FOXBORO -- Once the Patriots traded AJ Derby to the Broncos for a fifth-round pick earlier this week, they were left with just two tight ends on their roster. While those two tight ends -- Rob Gronkowski and Martellus Bennett -- have played as two of the best tight ends in football this season, it's a position group that has been considerably thinned. 

Until coach Bill Belichick adds another player at that spot, James Develin would be the logical "next man up." A position group unto himself as the team's lone active fullback -- the other fullback in the locker room is practice-squad player Glenn Gronkowski -- Develin meets with Patriots tight ends and coach Brian Daboll on a daily basis because the fullback and tight-end responsibilities in the Patriots offense are similar, particularly in the run game.

As much time as he spends with that group, Develin tries to absorb what he can when it comes to the nuances of the position. 

"I always kind of try to prepare, obviously, for my fullback role, but then in any other role that I might be called upon for," Develin said on Thursday. "A couple years ago, we had a bunch of injuries during the offseason program, during OTAs, and I filled in a little bit at tight end. I try to keep myself familiar with all those techniques and that tight end role so if the day were to come where I needed to go out there and do it, I'd be able to go out there and do it."

When the Patriots began the season relying more on the run, Develin was called upon to play a relatively significant role in the offense. He averaged 21.3 snaps per game through the first three games of the season, but that number has fallen to 13.6 since Tom Brady's return from a four-game suspension. Still, his role can be a critical one. 

The Patriots' running game faltered last season after both Blount and Dion Lewis went down with season-ending injuries. Having Develin in the mix as an extra blocker would not have guaranteed a more efficient attack, but it may have helped the team's running-game woes late in the year.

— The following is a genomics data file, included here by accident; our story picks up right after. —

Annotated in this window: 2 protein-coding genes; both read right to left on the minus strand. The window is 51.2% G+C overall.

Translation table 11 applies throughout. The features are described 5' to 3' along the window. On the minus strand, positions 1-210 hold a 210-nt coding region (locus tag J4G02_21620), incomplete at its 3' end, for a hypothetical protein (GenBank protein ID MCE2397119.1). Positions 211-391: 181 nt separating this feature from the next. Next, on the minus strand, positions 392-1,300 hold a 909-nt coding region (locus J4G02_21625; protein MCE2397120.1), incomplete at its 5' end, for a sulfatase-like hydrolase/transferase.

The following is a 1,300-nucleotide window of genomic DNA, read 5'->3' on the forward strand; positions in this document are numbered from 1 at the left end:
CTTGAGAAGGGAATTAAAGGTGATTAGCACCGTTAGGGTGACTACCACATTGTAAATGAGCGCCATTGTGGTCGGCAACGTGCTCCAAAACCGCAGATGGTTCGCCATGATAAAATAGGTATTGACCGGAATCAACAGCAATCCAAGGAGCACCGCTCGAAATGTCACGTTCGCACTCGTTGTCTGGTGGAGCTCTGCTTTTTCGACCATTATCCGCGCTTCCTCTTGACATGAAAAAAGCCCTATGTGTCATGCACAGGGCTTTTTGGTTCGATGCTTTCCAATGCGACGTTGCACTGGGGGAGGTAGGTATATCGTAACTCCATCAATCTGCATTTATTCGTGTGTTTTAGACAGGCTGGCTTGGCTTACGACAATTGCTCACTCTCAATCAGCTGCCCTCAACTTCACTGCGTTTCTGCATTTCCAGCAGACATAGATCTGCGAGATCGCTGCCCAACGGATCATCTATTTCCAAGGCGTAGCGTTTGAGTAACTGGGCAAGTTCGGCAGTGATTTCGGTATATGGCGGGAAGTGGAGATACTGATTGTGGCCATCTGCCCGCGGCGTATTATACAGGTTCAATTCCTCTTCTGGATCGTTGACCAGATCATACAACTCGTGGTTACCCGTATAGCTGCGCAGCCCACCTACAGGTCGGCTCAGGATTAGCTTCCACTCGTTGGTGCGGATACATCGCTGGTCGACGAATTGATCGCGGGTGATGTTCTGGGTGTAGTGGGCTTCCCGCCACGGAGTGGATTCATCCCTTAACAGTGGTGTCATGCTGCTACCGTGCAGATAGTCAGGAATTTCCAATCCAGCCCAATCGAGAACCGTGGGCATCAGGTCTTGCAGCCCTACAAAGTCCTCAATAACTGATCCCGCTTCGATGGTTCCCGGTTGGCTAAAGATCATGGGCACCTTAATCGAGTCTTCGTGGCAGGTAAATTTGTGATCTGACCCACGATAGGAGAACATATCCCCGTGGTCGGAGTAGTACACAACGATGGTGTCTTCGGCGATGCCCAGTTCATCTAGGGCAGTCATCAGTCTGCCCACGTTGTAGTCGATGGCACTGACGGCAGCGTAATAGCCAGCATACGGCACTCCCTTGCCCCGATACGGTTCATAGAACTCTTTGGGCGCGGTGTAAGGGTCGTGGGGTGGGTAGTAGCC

Offensive coordinator Josh McDaniels now has the luxury of bringing Develin onto the field when he wants some added muscle for his blocking schemes, and should the Patriots need a tight end in a pinch, Develin could do that too.

"A lot of times, especially in the blocking game, really the only difference [between fullback and tight end] is that I'm five yards off the ball in the backfield and they're up on the line," Develin said. "The angles are a little bit different. But a lot of times the assignment is typcially the same thing. It's just the technique of getting there and the angles that you take.

"Then in the passing game, as a tight end, there's just a lot more routes and stuff like that. I try to work on that to help me as a fullback to be a little bit better in space . . . It's a sybiotic relationship." 

As it is, Develin will line up occasionally outside. Though not a threat as a receiver in that spot in the same way that Gronkowski or Bennett would be, he understands some of the different looks tight ends have to be comfortable with.

If an emergency arose and he was asked to fill that role, he wouldn't hesitate.

"There's a little bit of carry-over depending on what we're doing or whatever play we have called where I'll line up on the line," he said. "But that's kind of what a fullback has to do. You kind of have to be able to be thrown into whatever position on the field that you gotta do and you gotta just do your job."